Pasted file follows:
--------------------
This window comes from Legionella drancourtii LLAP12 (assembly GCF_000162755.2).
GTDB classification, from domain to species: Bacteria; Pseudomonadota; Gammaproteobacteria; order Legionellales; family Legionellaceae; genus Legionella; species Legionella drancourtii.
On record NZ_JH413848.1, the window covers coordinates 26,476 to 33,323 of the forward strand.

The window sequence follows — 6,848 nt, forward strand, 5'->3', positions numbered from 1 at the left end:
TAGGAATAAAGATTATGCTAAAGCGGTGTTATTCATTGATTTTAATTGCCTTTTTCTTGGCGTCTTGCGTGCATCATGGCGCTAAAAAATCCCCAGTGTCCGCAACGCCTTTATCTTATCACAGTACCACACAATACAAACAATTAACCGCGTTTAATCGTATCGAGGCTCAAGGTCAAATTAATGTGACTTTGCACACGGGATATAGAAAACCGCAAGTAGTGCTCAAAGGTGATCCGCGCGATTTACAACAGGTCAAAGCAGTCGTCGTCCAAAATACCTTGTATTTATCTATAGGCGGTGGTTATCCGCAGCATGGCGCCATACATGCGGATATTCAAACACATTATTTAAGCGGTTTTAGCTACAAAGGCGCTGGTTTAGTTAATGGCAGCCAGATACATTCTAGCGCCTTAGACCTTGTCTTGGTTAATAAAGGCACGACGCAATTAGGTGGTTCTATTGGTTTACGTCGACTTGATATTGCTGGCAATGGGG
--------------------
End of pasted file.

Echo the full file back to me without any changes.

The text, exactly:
This window comes from Legionella drancourtii LLAP12 (assembly GCF_000162755.2).
GTDB classification, from domain to species: Bacteria; Pseudomonadota; Gammaproteobacteria; order Legionellales; family Legionellaceae; genus Legionella; species Legionella drancourtii.
On record NZ_JH413848.1, the window covers coordinates 26,476 to 33,323 of the forward strand.

The window sequence follows — 6,848 nt, forward strand, 5'->3', positions numbered from 1 at the left end:
TAGGAATAAAGATTATGCTAAAGCGGTGTTATTCATTGATTTTAATTGCCTTTTTCTTGGCGTCTTGCGTGCATCATGGCGCTAAAAAATCCCCAGTGTCCGCAACGCCTTTATCTTATCACAGTACCACACAATACAAACAATTAACCGCGTTTAATCGTATCGAGGCTCAAGGTCAAATTAATGTGACTTTGCACACGGGATATAGAAAACCGCAAGTAGTGCTCAAAGGTGATCCGCGCGATTTACAACAGGTCAAAGCAGTCGTCGTCCAAAATACCTTGTATTTATCTATAGGCGGTGGTTATCCGCAGCATGGCGCCATACATGCGGATATTCAAACACATTATTTAAGCGGTTTTAGCTACAAAGGCGCTGGTTTAGTTAATGGCAGCCAGATACATTCTAGCGCCTTAGACCTTGTCTTGGTTAATAAAGGCACGACGCAATTAGGTGGTTCTATTGGTTTACGTCGACTTGATATTGCTGGCAATGGGG